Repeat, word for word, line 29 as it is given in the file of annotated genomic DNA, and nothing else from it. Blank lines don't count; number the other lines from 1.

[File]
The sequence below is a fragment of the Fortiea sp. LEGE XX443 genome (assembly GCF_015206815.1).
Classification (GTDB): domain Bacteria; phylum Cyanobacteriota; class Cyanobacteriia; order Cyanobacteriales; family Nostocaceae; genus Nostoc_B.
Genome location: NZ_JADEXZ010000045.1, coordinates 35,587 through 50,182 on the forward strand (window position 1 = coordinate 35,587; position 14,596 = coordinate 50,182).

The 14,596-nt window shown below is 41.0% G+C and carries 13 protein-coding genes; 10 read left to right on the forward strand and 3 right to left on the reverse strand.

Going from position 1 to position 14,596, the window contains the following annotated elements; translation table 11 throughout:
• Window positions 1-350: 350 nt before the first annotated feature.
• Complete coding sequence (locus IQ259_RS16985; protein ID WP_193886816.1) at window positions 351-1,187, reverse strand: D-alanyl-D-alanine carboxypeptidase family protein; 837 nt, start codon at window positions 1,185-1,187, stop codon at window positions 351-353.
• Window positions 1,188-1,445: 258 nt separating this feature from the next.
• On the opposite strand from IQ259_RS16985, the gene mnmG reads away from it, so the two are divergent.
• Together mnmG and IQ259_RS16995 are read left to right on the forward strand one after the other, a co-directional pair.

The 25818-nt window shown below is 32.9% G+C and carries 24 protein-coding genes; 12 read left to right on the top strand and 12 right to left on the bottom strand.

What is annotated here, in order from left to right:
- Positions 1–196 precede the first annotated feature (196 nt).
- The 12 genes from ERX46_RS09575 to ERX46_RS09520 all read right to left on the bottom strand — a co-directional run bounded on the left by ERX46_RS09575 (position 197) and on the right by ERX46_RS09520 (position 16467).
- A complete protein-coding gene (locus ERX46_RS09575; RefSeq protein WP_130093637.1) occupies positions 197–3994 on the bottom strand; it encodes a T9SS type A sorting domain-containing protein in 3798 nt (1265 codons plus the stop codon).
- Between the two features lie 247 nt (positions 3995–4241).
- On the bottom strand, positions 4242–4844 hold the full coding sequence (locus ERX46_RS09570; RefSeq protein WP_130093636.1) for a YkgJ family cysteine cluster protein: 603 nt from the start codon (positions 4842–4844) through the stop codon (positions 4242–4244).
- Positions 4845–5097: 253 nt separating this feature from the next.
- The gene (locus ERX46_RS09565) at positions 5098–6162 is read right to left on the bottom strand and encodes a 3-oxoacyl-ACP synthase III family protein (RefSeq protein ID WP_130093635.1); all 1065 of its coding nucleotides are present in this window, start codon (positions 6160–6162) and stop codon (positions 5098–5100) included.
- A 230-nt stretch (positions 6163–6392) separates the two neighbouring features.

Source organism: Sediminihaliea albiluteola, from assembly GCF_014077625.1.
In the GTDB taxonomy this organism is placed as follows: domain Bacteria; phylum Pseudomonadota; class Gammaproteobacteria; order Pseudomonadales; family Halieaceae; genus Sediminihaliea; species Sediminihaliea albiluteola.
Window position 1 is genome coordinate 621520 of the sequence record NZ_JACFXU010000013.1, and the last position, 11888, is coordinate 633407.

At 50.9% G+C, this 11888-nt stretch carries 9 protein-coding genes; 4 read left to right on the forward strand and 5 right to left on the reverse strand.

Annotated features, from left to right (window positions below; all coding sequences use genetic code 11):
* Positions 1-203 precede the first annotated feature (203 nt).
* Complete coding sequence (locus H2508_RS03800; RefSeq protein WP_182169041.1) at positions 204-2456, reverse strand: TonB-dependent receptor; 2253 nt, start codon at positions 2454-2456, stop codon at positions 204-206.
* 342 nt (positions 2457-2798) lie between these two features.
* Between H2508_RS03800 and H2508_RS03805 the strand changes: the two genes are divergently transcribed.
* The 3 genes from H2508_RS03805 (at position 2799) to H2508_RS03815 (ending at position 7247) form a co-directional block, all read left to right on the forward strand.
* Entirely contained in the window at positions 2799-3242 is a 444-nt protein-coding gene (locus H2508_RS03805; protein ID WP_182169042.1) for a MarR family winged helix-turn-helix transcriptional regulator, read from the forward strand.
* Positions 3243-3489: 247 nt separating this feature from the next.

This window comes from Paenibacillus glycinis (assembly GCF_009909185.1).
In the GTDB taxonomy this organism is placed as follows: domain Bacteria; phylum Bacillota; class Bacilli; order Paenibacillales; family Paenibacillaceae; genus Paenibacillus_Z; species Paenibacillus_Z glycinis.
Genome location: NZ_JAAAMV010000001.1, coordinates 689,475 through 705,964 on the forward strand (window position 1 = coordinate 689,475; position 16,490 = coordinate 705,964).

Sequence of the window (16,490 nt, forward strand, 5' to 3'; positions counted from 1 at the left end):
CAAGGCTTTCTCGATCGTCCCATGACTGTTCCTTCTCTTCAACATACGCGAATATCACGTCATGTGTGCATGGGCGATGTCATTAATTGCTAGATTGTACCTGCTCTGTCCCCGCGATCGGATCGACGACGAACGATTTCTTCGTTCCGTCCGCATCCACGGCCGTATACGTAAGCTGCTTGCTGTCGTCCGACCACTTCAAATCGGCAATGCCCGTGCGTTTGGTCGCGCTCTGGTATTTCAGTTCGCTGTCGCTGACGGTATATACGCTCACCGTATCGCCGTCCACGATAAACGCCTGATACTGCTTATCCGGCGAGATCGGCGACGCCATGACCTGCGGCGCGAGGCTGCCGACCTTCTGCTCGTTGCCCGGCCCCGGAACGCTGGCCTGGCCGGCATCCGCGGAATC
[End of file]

* Between H2508_RS03800 and H2508_RS03805 the strand changes: the two genes are divergently transcribed.